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TP man, wife closing in on milestone running streak

Tinley Park resident Jamie Parks takes his running seriously.

And in less than a year the 54-year-old is to approach a milestone many would find unfathomable – 25 years of running at least one mile each day.

Many of those runs have been completed with his wife, Lynn, who more than 30 years ago suffered a traumatic brain injury that left her unable to walk more than short distances. Jamie and Lynn run together with Jamie pushes his wife in a custom-made wheelchair.

A pair of streaks 
Jamie said he and Lynn run together whenever the weather allows. But regardless of the forecast, Jamie gets his paces in. After all, he’s got a streak going that would impress even Joe DiMaggio.

“I have not missed a day of running going on 25 years,” Jamie said.

The streak started on Jan. 29, 1992. Lynn said that to keep the streak alive, Jamie has to run at least a mile a day as a minimum. There have been some close calls along the way, but he has always managed to get that mile or more in before time ran out. The obstacles have included things as small as the flu to bigger issues like stress fractures and even hernia surgery.

“Surgery was at 8 a.m. so I ran at 6 a.m.,” he said. “I had the surgery done, came home and the next day I waited until 10 p.m. and jumped on the treadmill to shuffle out a mile to keep the streak alive.”

Another time was when he was so wiped out by the flu, he fell asleep downstairs before being awoken with about 10 minutes to midnight. He hopped on the treadmill and got through the mile in time.

“I thought I was going to hurl all over everything, but I got it in,” he said, laughing. “I kept it going, but I know it will end someday. I want to get it to at least 25 years.”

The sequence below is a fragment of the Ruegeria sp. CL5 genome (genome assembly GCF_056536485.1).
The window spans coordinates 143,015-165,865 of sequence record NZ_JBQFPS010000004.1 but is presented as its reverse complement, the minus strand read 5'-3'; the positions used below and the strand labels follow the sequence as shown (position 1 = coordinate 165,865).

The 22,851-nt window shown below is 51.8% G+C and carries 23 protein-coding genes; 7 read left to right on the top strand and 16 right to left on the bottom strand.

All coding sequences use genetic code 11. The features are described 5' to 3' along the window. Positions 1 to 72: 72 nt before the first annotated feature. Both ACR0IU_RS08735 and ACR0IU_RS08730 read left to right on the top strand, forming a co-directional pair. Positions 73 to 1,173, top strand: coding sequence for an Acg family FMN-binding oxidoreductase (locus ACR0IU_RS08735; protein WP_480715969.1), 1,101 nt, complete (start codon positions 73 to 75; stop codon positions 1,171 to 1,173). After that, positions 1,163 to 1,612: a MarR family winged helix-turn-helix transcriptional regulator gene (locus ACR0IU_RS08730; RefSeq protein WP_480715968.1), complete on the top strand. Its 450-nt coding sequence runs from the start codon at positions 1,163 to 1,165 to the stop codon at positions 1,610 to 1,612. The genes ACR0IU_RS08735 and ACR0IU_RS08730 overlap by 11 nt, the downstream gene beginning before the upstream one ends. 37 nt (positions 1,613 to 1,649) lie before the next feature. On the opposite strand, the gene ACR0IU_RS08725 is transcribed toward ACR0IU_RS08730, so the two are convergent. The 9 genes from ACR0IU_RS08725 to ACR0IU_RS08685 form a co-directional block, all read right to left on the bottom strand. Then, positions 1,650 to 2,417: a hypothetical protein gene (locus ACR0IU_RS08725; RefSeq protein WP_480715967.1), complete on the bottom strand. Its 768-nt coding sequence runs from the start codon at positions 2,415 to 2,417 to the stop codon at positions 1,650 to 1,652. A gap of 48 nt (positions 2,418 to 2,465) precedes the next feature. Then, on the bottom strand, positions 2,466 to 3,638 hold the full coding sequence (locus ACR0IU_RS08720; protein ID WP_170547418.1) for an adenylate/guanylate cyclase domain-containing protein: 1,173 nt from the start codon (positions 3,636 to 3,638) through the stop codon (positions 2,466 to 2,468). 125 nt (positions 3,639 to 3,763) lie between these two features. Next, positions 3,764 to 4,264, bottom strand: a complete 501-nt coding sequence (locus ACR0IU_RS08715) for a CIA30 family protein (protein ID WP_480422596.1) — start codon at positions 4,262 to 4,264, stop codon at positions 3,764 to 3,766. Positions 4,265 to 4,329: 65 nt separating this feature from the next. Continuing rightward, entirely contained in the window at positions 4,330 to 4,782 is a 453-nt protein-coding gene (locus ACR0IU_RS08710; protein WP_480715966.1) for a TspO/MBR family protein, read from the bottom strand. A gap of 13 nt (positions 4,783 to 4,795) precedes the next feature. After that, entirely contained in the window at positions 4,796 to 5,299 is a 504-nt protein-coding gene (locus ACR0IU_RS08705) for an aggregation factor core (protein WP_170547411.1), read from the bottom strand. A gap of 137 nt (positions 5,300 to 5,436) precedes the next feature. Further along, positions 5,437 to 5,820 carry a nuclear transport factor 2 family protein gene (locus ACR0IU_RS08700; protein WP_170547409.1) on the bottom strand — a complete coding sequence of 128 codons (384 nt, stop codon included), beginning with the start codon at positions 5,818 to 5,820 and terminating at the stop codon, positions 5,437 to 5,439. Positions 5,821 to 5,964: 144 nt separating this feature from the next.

The running bug appears to be genetic, as well, as their daughter Annalyn runs every day, and is on the Andrew High School cross country and track teams. She is an honors student with a GPA more than 4.0, and she’s in National Honor Society.

Annalyn also has a streak of her own going, working on eight years this August.

“I was almost 8, and I saw my dad had a streak and my parents were running all the time,” she said. “I thought, ‘This is kind of cool, and it doesn’t seem so bad. I might try this.’”

She started easy with just a mile a day. Then, as she worked her way up in distance, she ran her first race in Romeoville. “I got an age group award,” she said.

It is framed upstairs in their home — one of countless trophies or medals that adorn the shelves of their home. They even have two Olympic torches from the 2002 games, when Jamie and Lynn were able to pass the torch in Chicago.
In 2007, they were honored as Heroes of Running by Runner’s World magazine.

Milestone on the horizon 
This year marks the 25th anniversary of Jamie and Lynn running together. He has kept runner’s logs since 1991, in case anyone ever questions his streak. Through those, he’s kept track of every mile they’ve done together.

“Lynn and I are coming up on 25,000 miles together, which is basically a lap around the world,” he said. “I’m trying to work it out to where we hit 25,000 miles on our anniversary date of when we started running — July 11.”

“If you haven’t noticed, he’s very obsessive,” Lynn said of her husband.

Funny asides like that are common for a duo who have gone through tragedy and triumph together, race by race and stride by stride.

Love outruns adversity 
Lynn remembers that it was a friend of her’s that took her to that fateful party. She met Jamie while playing a card game.

“He said I was cheating by [looking] off his cards, but he was really cheating off mine,” she said.